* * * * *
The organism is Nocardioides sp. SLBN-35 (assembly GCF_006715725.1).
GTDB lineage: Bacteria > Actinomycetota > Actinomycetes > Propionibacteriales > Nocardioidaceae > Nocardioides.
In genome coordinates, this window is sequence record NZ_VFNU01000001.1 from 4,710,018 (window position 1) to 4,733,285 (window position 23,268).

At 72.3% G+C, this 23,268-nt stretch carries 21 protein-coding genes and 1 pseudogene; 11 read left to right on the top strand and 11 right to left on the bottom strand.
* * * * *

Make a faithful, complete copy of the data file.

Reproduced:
The organism is Nocardioides sp. SLBN-35 (assembly GCF_006715725.1).
GTDB lineage: Bacteria > Actinomycetota > Actinomycetes > Propionibacteriales > Nocardioidaceae > Nocardioides.
In genome coordinates, this window is sequence record NZ_VFNU01000001.1 from 4,710,018 (window position 1) to 4,733,285 (window position 23,268).

At 72.3% G+C, this 23,268-nt stretch carries 21 protein-coding genes and 1 pseudogene; 11 read left to right on the top strand and 11 right to left on the bottom strand.